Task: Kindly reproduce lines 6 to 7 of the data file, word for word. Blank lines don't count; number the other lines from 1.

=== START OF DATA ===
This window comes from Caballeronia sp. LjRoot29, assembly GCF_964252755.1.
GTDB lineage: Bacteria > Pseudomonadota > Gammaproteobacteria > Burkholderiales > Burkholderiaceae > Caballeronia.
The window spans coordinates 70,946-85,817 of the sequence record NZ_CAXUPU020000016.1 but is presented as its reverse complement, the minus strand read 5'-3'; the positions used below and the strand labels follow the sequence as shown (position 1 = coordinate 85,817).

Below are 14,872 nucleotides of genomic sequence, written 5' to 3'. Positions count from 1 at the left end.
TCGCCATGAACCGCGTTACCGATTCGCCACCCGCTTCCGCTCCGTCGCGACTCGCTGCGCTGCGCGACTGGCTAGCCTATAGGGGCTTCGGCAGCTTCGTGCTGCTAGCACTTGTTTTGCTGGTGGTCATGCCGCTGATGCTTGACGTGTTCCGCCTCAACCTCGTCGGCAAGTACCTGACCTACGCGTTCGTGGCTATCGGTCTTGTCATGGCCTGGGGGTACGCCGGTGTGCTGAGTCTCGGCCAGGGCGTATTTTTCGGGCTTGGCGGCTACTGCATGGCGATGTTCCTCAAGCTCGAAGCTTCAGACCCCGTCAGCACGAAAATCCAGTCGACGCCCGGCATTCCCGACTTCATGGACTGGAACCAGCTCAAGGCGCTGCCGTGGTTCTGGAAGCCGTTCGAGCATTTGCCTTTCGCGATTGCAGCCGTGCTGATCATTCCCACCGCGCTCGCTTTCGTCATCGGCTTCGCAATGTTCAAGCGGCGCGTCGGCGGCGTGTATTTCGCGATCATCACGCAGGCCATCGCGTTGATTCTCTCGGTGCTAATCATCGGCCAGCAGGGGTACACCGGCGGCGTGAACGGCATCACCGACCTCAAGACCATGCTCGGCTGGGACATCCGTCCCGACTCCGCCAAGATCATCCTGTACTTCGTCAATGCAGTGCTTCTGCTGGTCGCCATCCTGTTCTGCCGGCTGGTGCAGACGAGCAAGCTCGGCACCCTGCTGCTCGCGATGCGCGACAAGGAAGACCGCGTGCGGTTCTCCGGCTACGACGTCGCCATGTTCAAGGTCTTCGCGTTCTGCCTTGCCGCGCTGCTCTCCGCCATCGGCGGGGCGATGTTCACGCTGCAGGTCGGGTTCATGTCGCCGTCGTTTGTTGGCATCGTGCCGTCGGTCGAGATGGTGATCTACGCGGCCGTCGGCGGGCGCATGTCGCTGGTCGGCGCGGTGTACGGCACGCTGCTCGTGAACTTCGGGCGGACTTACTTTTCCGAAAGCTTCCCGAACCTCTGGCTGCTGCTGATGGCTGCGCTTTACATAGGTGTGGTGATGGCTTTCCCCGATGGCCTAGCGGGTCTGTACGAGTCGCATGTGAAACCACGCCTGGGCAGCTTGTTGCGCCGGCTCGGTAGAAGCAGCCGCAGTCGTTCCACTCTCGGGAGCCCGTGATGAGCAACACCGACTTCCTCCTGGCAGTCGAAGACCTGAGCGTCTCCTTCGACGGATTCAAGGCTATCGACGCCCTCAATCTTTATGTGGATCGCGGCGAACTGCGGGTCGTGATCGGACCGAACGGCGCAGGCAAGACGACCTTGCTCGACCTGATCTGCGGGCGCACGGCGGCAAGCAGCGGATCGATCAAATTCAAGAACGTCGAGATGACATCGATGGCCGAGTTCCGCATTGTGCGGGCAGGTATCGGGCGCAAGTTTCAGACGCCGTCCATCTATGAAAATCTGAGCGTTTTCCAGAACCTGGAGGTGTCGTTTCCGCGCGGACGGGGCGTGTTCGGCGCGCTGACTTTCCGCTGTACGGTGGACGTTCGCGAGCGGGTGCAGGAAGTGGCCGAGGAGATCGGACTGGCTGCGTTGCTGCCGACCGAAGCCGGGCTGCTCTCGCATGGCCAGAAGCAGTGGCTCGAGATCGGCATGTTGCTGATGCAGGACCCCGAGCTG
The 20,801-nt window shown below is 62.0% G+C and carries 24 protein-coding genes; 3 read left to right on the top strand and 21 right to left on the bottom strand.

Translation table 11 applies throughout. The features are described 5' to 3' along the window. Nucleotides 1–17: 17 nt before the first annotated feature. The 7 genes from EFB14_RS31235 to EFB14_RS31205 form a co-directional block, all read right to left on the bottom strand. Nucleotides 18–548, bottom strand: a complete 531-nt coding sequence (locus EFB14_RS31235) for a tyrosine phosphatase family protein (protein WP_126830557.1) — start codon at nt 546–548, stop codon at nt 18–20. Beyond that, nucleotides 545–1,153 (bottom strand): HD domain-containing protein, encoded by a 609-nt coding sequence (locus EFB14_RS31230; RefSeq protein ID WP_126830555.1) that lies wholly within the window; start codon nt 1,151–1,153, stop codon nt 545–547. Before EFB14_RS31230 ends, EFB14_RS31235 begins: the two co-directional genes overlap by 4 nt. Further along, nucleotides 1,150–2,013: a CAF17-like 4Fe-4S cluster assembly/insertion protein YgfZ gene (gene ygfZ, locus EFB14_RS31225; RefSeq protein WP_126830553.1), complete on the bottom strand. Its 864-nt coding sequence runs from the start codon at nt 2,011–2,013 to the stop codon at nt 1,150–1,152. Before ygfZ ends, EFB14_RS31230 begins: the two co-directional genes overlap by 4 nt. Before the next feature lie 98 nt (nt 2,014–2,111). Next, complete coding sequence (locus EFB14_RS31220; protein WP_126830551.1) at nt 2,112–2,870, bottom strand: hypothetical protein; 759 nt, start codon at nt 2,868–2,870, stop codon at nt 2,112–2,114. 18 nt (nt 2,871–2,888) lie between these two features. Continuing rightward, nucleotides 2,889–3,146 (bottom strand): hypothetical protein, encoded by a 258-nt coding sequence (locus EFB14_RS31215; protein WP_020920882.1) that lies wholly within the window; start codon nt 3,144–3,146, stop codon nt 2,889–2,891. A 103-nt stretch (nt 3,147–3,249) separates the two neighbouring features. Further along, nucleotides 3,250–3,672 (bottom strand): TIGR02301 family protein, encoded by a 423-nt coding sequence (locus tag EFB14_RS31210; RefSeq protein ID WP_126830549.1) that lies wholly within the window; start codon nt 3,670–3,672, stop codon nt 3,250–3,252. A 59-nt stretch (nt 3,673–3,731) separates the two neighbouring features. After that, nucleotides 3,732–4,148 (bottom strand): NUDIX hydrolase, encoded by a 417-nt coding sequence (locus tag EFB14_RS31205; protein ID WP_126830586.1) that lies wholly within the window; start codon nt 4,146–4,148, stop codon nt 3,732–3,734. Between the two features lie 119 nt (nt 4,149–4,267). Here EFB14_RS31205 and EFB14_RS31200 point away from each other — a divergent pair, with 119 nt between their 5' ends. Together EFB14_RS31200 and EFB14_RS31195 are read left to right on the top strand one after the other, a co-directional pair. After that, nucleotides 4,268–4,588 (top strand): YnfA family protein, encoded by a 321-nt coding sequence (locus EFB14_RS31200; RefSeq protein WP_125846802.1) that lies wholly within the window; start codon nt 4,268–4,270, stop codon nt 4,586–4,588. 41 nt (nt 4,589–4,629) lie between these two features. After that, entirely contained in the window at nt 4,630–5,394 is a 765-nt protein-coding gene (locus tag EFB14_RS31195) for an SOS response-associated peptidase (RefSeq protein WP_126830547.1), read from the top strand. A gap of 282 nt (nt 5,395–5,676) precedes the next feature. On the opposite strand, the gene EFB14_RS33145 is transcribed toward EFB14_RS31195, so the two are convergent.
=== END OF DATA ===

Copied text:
The 20,801-nt window shown below is 62.0% G+C and carries 24 protein-coding genes; 3 read left to right on the top strand and 21 right to left on the bottom strand.

Translation table 11 applies throughout. The features are described 5' to 3' along the window. Nucleotides 1–17: 17 nt before the first annotated feature. The 7 genes from EFB14_RS31235 to EFB14_RS31205 form a co-directional block, all read right to left on the bottom strand. Nucleotides 18–548, bottom strand: a complete 531-nt coding sequence (locus EFB14_RS31235) for a tyrosine phosphatase family protein (protein WP_126830557.1) — start codon at nt 546–548, stop codon at nt 18–20. Beyond that, nucleotides 545–1,153 (bottom strand): HD domain-containing protein, encoded by a 609-nt coding sequence (locus EFB14_RS31230; RefSeq protein ID WP_126830555.1) that lies wholly within the window; start codon nt 1,151–1,153, stop codon nt 545–547. Before EFB14_RS31230 ends, EFB14_RS31235 begins: the two co-directional genes overlap by 4 nt. Further along, nucleotides 1,150–2,013: a CAF17-like 4Fe-4S cluster assembly/insertion protein YgfZ gene (gene ygfZ, locus EFB14_RS31225; RefSeq protein WP_126830553.1), complete on the bottom strand. Its 864-nt coding sequence runs from the start codon at nt 2,011–2,013 to the stop codon at nt 1,150–1,152. Before ygfZ ends, EFB14_RS31230 begins: the two co-directional genes overlap by 4 nt. Before the next feature lie 98 nt (nt 2,014–2,111). Next, complete coding sequence (locus EFB14_RS31220; protein WP_126830551.1) at nt 2,112–2,870, bottom strand: hypothetical protein; 759 nt, start codon at nt 2,868–2,870, stop codon at nt 2,112–2,114. 18 nt (nt 2,871–2,888) lie between these two features. Continuing rightward, nucleotides 2,889–3,146 (bottom strand): hypothetical protein, encoded by a 258-nt coding sequence (locus EFB14_RS31215; protein WP_020920882.1) that lies wholly within the window; start codon nt 3,144–3,146, stop codon nt 2,889–2,891. A 103-nt stretch (nt 3,147–3,249) separates the two neighbouring features. Further along, nucleotides 3,250–3,672 (bottom strand): TIGR02301 family protein, encoded by a 423-nt coding sequence (locus tag EFB14_RS31210; RefSeq protein ID WP_126830549.1) that lies wholly within the window; start codon nt 3,670–3,672, stop codon nt 3,250–3,252. A 59-nt stretch (nt 3,673–3,731) separates the two neighbouring features. After that, nucleotides 3,732–4,148 (bottom strand): NUDIX hydrolase, encoded by a 417-nt coding sequence (locus tag EFB14_RS31205; protein ID WP_126830586.1) that lies wholly within the window; start codon nt 4,146–4,148, stop codon nt 3,732–3,734. Between the two features lie 119 nt (nt 4,149–4,267). Here EFB14_RS31205 and EFB14_RS31200 point away from each other — a divergent pair, with 119 nt between their 5' ends. Together EFB14_RS31200 and EFB14_RS31195 are read left to right on the top strand one after the other, a co-directional pair. After that, nucleotides 4,268–4,588 (top strand): YnfA family protein, encoded by a 321-nt coding sequence (locus EFB14_RS31200; RefSeq protein WP_125846802.1) that lies wholly within the window; start codon nt 4,268–4,270, stop codon nt 4,586–4,588. 41 nt (nt 4,589–4,629) lie between these two features. After that, entirely contained in the window at nt 4,630–5,394 is a 765-nt protein-coding gene (locus tag EFB14_RS31195) for an SOS response-associated peptidase (RefSeq protein WP_126830547.1), read from the top strand. A gap of 282 nt (nt 5,395–5,676) precedes the next feature. On the opposite strand, the gene EFB14_RS33145 is transcribed toward EFB14_RS31195, so the two are convergent.